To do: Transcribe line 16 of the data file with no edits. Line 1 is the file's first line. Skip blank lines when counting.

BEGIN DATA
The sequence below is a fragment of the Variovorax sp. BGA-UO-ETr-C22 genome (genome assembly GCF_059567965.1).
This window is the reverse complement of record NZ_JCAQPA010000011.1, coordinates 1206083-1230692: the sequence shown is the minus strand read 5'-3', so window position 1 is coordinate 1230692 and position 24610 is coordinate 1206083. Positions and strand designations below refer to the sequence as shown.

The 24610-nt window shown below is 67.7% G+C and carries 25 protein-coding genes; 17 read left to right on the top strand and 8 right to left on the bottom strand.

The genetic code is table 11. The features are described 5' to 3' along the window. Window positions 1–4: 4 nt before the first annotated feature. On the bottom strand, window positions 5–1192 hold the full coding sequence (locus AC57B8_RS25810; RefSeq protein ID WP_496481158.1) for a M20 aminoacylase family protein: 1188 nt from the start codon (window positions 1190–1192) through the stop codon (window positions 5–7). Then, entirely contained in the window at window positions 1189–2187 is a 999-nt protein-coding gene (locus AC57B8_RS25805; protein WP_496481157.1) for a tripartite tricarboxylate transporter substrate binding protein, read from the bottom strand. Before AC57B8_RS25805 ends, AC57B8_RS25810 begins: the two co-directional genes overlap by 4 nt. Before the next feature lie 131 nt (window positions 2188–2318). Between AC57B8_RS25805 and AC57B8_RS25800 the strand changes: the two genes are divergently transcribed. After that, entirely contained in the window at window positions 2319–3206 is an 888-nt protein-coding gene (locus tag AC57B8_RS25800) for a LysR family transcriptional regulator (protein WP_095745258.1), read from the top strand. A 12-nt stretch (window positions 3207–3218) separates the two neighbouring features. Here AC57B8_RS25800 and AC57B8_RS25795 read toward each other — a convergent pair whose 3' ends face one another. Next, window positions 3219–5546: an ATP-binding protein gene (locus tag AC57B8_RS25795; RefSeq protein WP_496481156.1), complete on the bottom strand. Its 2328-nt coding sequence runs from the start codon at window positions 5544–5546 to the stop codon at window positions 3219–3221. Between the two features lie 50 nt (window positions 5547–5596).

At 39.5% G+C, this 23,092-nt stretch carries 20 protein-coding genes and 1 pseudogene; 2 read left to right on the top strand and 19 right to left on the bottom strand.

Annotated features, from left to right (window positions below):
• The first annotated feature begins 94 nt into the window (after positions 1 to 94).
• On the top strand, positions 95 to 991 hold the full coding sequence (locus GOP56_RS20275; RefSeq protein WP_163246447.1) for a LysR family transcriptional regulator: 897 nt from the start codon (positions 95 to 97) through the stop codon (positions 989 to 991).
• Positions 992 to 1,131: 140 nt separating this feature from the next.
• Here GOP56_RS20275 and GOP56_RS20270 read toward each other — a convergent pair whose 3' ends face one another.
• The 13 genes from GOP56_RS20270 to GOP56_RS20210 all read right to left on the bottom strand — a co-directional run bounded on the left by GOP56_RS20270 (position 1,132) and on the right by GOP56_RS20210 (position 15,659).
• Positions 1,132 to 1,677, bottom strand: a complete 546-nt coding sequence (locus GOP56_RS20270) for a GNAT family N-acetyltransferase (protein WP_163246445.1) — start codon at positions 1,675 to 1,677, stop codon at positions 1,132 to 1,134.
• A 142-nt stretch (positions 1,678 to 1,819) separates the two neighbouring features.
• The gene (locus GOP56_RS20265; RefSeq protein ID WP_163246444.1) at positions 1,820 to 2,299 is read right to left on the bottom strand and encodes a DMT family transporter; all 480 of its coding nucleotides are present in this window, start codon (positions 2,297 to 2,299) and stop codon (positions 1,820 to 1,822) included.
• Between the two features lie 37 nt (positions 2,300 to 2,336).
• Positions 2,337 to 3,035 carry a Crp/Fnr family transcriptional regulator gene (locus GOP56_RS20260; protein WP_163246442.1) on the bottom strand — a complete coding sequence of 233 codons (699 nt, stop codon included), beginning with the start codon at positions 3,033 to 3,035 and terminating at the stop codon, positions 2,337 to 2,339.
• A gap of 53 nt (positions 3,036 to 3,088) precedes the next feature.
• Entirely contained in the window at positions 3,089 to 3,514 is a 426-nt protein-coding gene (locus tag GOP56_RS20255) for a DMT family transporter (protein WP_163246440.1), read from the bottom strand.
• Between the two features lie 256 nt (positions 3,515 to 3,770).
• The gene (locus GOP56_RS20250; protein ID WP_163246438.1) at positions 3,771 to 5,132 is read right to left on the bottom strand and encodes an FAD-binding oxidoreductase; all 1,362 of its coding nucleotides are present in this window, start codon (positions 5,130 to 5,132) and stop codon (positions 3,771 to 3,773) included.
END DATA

• Positions 2,337 to 3,035 carry a Crp/Fnr family transcriptional regulator gene (locus GOP56_RS20260; protein WP_163246442.1) on the bottom strand — a complete coding sequence of 233 codons (699 nt, stop codon included), beginning with the start codon at positions 3,033 to 3,035 and terminating at the stop codon, positions 2,337 to 2,339.